Producer answers his passion’s call

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Producer answers his passion’s call


Josh Selig, the founder and president of Little Airplane Productions. Provided by Little Airplane Productions

Even if you don’t know who Josh Selig is, you’ve probably heard of the American television series “Sesame Street” and “The Wonder Pets!”

Selig, the founder and president of Little Airplane Productions, used to work as a child actor on Sesame Street, one of the world’s longest-running TV programs for children. So he probably didn’t expect that he would later become a writer for the same show or that he would eventually launch a company dedicated to producing his own shows for children.

But that’s exactly what he did.

Established in 1999, Selig’s Little Airplane Productions has two well-known children’s shows to its credit: The Wonder Pets! and “Oobi,” among other productions.

The Wonder Pets even won an Emmy Award in 2008 for Outstanding Achievement in Music Direction and Composition.

Selig was in Seoul last month to participate in two festivals, where he spoke about how Korean children’s shows can gain traction here and overseas. He is also working on a new series that will air on the BBC in the future.

The Korea JoongAng Daily interviewed Selig via e-mail about his interests and passion for children’s television.

Q. How did you become interested in making children’s television?


A scene from “Wonder Pets”

A. I believe that human beings peak at age 4. At 4, children are very focused on the important things in life, like their family, their friends and making artwork. In contrast, most grown-ups are focused on unimportant things like money, status and power. By making shows for preschoolers, I think I serve the better audience.

Photos of real animals are used to create the characters in The Wonder Pets! while human fingers are used to represent characters in Oobi. What inspired you to come up with such unique techniques?

I always want to create shows that will be as interesting for me to make as they will be for families to watch. And we never want to repeat ourselves so we’re always experimenting with new ways to tell our stories.

What tips would you give Korean children’s television producers who are trying to catch the attention of North American television networks?

I think that North American broadcasters care a lot about quality writing on a show. It’s just as important as the design.

My recommendation to Korean producers is to put as much energy and attention into the writing and curriculum development of a preschool show as they do into the design. A good show bible is like a triangle and each of the three sides is equally important: design, writing and curriculum.

In Korea, children’s television is less profitable than programs for adults. For this reason, Korean kids have fewer choices. What is it like in the United States?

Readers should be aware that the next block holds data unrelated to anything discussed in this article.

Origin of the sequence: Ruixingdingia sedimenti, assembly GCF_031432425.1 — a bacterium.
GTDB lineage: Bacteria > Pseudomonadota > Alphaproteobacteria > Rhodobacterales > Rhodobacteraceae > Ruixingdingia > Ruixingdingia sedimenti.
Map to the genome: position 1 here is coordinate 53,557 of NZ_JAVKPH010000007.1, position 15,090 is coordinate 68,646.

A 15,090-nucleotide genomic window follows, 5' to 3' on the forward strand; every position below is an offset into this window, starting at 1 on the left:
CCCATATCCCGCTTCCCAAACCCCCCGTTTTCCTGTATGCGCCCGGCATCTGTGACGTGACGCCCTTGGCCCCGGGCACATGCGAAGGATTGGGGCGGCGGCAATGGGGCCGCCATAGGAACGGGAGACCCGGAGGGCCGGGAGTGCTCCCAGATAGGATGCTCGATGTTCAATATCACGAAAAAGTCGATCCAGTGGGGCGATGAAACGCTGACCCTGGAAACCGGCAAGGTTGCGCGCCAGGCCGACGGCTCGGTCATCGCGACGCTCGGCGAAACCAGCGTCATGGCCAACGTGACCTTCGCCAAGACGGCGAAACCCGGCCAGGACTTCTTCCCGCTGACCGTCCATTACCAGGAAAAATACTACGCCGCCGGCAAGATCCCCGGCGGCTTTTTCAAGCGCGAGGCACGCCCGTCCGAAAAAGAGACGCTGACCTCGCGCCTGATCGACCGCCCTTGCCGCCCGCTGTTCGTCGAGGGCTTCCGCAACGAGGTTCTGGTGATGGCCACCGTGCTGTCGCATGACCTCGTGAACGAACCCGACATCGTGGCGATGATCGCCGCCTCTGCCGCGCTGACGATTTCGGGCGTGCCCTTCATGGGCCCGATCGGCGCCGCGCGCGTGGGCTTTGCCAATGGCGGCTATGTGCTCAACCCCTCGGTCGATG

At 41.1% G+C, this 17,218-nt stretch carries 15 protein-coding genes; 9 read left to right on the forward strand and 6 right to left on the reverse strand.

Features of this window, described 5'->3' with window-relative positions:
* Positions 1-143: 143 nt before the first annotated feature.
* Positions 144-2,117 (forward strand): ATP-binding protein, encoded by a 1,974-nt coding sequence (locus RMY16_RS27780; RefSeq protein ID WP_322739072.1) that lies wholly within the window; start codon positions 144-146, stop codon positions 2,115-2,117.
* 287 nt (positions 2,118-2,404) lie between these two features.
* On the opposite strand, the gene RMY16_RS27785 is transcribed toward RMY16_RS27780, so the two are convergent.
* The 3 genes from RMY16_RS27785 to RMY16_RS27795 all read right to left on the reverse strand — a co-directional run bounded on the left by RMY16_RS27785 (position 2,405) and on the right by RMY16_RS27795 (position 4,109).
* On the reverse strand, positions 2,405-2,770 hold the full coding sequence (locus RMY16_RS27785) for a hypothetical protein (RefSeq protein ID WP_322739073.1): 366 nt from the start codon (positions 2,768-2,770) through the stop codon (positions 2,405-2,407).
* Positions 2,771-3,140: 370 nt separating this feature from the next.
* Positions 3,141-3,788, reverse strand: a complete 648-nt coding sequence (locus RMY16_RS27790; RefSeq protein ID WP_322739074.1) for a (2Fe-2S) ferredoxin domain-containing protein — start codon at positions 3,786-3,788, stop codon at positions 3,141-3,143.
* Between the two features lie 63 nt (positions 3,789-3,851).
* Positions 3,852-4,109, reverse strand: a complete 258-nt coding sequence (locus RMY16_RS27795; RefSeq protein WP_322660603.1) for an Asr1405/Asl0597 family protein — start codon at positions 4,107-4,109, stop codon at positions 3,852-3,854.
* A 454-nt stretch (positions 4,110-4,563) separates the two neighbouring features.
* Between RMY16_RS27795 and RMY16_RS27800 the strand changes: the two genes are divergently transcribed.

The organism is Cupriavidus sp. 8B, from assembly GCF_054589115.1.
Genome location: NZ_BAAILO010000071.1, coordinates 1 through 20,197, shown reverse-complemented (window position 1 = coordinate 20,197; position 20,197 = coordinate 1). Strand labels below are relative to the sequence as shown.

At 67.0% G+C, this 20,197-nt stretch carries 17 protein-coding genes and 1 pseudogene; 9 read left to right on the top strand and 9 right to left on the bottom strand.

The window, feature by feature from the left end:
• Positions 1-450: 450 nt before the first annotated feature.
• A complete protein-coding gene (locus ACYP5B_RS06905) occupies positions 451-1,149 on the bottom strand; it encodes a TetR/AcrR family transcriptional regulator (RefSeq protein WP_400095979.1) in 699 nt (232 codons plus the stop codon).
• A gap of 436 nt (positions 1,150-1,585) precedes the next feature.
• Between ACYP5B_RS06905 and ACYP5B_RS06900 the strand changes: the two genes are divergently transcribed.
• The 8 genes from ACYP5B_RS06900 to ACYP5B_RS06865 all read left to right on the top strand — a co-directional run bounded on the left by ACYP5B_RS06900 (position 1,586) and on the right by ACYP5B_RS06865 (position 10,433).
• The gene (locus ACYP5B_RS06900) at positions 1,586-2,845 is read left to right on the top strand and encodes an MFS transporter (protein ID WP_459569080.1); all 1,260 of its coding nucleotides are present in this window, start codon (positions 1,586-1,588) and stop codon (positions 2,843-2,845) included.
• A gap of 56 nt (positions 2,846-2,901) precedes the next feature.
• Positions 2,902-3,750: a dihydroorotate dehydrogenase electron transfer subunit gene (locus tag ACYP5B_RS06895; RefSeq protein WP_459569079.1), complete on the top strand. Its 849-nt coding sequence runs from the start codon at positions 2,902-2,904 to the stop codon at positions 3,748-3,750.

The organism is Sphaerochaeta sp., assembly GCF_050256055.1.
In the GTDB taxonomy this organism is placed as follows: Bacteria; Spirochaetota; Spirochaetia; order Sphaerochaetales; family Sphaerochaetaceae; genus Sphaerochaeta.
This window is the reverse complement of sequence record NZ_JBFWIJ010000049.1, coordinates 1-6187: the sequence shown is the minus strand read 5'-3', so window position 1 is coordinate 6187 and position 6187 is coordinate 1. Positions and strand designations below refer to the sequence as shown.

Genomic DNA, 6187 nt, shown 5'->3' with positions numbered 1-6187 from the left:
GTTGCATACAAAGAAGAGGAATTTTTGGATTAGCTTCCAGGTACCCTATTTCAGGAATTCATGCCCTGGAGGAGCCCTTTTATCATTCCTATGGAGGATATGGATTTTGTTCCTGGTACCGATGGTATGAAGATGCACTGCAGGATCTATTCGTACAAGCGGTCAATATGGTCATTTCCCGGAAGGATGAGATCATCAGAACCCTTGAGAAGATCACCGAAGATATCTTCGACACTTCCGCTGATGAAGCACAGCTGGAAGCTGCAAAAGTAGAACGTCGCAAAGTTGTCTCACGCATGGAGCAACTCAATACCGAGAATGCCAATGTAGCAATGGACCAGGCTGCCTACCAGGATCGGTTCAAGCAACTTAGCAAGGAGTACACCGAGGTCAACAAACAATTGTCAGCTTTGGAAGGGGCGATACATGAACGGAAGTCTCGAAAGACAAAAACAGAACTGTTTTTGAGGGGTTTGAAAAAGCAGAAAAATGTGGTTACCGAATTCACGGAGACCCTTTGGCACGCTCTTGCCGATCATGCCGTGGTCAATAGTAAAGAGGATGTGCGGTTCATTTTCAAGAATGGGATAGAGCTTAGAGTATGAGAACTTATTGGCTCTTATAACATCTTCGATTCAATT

Children’s shows are typically not very profitable anywhere in the world. But I don’t think a producer of children’s shows should be motivated only by profit.

Would you want to go see a doctor who became a doctor just to make money? No. You’d want to see a doctor who was motivated by a passion for medicine and for helping other people. It’s the same with making kids’ TV.

Making preschool shows should be motivated by something deeper and more important than money. It isn’t so much a job as it is a calling.

In the United States, very few companies succeed at making children’s programs and therefore the industry is quite small at the moment. But those who remain in the business tend to be very passionate and care deeply about the quality of the shows that they make. To succeed in the international market, quality is the defining factor and this includes quality writing.

What is the most important thing for you when you produce a new show?

If I don’t feel that the show will contribute to the world in some way, creatively and educationally, then I won’t make that show.

If I’m going to pitch a show, I have to love the idea and be willing to give up years of my life to the production of that series. I don’t pitch a show based on what I think a network is looking for. I pitch the show I want to make and then I hope that the networks will respond to that idea. And, of course, I do whatever I can to convince them to like the idea!

Have you ever seen a Korean or Asian children’s show? If so, was there one that caught your attention?

I have seen many Korean and Asian shows and I think that some of the finest design and animation work in the world is being done in Korea right now. I believe that Korea has paid its dues animating other people’s shows and is now ready to create and produce its own original series for the international market. I have no doubt that many original Korean series will become hits all over the world in the coming years.

What are you working on now and what are your plans for the future?

We are currently in production on a new series for the BBC called “Small Potatoes.” It’s an adorable show about four cute singing potatoes. We have also partnered with Spin Master Entertainment, the makers of “Bakugan,” on a brand new preschool series called “Suzy Takes the Stage” that we will be bringing to MIP Jr. and MIPCOM in Cannes at the end of the month. It is a beautiful new series that features a brand new style of animation that we call “Theater Arts Animation.”

By Sung So-young []
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